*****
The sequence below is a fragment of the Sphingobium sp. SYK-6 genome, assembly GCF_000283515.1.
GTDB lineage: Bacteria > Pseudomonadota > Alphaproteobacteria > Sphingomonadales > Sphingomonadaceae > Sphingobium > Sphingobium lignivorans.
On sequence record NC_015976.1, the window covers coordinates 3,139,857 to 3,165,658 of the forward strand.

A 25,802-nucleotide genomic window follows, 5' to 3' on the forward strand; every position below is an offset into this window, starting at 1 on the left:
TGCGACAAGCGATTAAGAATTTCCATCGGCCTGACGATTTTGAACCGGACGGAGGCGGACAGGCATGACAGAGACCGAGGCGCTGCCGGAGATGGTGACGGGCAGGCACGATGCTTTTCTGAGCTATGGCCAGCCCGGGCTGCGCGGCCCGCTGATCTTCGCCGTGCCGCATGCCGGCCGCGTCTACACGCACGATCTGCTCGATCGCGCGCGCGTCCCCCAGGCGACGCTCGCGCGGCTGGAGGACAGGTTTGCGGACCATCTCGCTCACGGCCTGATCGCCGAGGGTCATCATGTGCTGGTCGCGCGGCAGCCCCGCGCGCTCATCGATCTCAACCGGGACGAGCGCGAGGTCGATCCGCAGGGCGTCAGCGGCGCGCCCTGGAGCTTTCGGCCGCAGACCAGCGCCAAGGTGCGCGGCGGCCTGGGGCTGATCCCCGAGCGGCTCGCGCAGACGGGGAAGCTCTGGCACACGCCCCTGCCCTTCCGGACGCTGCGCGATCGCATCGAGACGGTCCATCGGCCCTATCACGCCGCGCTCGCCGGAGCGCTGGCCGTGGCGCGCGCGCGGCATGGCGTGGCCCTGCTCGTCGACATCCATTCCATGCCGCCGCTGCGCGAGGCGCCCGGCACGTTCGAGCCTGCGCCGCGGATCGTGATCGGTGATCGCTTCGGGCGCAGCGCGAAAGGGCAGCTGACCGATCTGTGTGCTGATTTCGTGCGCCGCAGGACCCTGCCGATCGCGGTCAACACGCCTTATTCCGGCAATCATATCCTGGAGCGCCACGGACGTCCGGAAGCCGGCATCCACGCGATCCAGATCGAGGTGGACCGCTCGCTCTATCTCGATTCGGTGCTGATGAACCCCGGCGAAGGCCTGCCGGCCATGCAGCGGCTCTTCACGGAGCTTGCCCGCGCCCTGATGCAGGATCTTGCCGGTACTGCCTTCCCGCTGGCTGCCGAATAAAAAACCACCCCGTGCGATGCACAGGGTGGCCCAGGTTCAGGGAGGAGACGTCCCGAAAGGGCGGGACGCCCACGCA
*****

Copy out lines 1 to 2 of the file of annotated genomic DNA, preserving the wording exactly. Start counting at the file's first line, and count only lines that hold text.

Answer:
The sequence below is a fragment of the Sphingobium sp. SYK-6 genome, assembly GCF_000283515.1.
GTDB lineage: Bacteria > Pseudomonadota > Alphaproteobacteria > Sphingomonadales > Sphingomonadaceae > Sphingobium > Sphingobium lignivorans.